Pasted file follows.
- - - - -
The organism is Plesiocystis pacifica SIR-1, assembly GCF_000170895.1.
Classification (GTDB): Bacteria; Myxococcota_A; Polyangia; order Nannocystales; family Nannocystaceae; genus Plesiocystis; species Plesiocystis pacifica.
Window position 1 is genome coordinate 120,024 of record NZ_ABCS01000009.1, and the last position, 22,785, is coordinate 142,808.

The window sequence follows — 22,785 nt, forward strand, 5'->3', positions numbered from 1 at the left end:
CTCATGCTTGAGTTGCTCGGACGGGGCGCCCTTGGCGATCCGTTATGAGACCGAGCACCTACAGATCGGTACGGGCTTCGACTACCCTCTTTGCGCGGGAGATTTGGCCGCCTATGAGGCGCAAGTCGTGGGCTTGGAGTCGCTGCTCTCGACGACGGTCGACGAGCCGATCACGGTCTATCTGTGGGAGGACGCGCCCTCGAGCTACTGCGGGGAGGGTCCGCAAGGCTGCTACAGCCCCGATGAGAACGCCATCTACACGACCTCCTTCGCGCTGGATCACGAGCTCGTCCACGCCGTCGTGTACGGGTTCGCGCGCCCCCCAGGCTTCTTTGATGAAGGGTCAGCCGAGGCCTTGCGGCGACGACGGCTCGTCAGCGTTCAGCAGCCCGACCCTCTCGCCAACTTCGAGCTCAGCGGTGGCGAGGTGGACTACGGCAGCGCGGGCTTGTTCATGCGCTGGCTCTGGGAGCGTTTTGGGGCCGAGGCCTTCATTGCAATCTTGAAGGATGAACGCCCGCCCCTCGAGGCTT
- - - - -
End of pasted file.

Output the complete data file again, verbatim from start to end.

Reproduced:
The organism is Plesiocystis pacifica SIR-1, assembly GCF_000170895.1.
Classification (GTDB): Bacteria; Myxococcota_A; Polyangia; order Nannocystales; family Nannocystaceae; genus Plesiocystis; species Plesiocystis pacifica.
Window position 1 is genome coordinate 120,024 of record NZ_ABCS01000009.1, and the last position, 22,785, is coordinate 142,808.

The window sequence follows — 22,785 nt, forward strand, 5'->3', positions numbered from 1 at the left end:
CTCATGCTTGAGTTGCTCGGACGGGGCGCCCTTGGCGATCCGTTATGAGACCGAGCACCTACAGATCGGTACGGGCTTCGACTACCCTCTTTGCGCGGGAGATTTGGCCGCCTATGAGGCGCAAGTCGTGGGCTTGGAGTCGCTGCTCTCGACGACGGTCGACGAGCCGATCACGGTCTATCTGTGGGAGGACGCGCCCTCGAGCTACTGCGGGGAGGGTCCGCAAGGCTGCTACAGCCCCGATGAGAACGCCATCTACACGACCTCCTTCGCGCTGGATCACGAGCTCGTCCACGCCGTCGTGTACGGGTTCGCGCGCCCCCCAGGCTTCTTTGATGAAGGGTCAGCCGAGGCCTTGCGGCGACGACGGCTCGTCAGCGTTCAGCAGCCCGACCCTCTCGCCAACTTCGAGCTCAGCGGTGGCGAGGTGGACTACGGCAGCGCGGGCTTGTTCATGCGCTGGCTCTGGGAGCGTTTTGGGGCCGAGGCCTTCATTGCAATCTTGAAGGATGAACGCCCGCCCCTCGAGGCTT